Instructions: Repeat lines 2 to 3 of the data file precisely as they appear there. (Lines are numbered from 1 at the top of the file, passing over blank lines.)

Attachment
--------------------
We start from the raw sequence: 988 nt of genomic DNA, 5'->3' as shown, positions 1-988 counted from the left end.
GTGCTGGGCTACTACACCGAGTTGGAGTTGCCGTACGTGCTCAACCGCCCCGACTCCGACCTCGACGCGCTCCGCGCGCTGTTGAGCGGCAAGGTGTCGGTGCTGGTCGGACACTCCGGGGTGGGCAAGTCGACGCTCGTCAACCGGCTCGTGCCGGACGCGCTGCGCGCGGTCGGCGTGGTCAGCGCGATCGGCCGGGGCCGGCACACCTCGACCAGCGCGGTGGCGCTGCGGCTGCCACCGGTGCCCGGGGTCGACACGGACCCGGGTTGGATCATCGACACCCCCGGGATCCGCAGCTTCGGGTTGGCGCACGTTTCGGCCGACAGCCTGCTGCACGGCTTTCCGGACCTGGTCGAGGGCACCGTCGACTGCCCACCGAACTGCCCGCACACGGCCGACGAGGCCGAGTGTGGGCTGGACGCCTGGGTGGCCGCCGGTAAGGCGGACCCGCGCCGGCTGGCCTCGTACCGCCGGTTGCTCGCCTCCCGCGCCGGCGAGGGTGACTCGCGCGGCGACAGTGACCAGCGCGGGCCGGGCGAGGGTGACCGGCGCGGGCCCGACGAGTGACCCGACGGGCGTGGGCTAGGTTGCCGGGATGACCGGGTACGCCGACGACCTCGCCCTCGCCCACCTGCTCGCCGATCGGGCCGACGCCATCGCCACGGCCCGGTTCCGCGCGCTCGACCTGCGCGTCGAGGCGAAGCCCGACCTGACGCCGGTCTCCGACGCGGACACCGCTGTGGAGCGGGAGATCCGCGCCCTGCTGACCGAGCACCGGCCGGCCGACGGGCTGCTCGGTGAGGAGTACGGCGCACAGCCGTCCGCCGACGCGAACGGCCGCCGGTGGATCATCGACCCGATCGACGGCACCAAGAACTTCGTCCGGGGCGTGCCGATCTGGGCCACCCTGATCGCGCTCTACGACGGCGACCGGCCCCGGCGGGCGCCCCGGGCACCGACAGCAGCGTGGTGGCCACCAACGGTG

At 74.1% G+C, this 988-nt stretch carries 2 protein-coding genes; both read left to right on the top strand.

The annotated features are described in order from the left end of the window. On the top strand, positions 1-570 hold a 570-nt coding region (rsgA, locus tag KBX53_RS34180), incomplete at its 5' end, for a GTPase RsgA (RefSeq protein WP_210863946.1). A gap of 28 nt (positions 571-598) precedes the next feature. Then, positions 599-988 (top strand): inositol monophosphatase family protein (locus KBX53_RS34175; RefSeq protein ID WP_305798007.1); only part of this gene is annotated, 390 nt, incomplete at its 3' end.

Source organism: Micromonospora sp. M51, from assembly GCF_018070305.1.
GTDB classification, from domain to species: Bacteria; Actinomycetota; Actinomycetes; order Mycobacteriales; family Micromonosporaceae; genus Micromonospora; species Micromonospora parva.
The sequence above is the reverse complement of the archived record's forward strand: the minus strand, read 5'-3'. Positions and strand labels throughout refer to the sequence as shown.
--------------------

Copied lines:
GTGCTGGGCTACTACACCGAGTTGGAGTTGCCGTACGTGCTCAACCGCCCCGACTCCGACCTCGACGCGCTCCGCGCGCTGTTGAGCGGCAAGGTGTCGGTGCTGGTCGGACACTCCGGGGTGGGCAAGTCGACGCTCGTCAACCGGCTCGTGCCGGACGCGCTGCGCGCGGTCGGCGTGGTCAGCGCGATCGGCCGGGGCCGGCACACCTCGACCAGCGCGGTGGCGCTGCGGCTGCCACCGGTGCCCGGGGTCGACACGGACCCGGGTTGGATCATCGACACCCCCGGGATCCGCAGCTTCGGGTTGGCGCACGTTTCGGCCGACAGCCTGCTGCACGGCTTTCCGGACCTGGTCGAGGGCACCGTCGACTGCCCACCGAACTGCCCGCACACGGCCGACGAGGCCGAGTGTGGGCTGGACGCCTGGGTGGCCGCCGGTAAGGCGGACCCGCGCCGGCTGGCCTCGTACCGCCGGTTGCTCGCCTCCCGCGCCGGCGAGGGTGACTCGCGCGGCGACAGTGACCAGCGCGGGCCGGGCGAGGGTGACCGGCGCGGGCCCGACGAGTGACCCGACGGGCGTGGGCTAGGTTGCCGGGATGACCGGGTACGCCGACGACCTCGCCCTCGCCCACCTGCTCGCCGATCGGGCCGACGCCATCGCCACGGCCCGGTTCCGCGCGCTCGACCTGCGCGTCGAGGCGAAGCCCGACCTGACGCCGGTCTCCGACGCGGACACCGCTGTGGAGCGGGAGATCCGCGCCCTGCTGACCGAGCACCGGCCGGCCGACGGGCTGCTCGGTGAGGAGTACGGCGCACAGCCGTCCGCCGACGCGAACGGCCGCCGGTGGATCATCGACCCGATCGACGGCACCAAGAACTTCGTCCGGGGCGTGCCGATCTGGGCCACCCTGATCGCGCTCTACGACGGCGACCGGCCCCGGCGGGCGCCCCGGGCACCGACAGCAGCGTGGTGGCCACCAACGGTG

At 74.1% G+C, this 988-nt stretch carries 2 protein-coding genes; both read left to right on the top strand.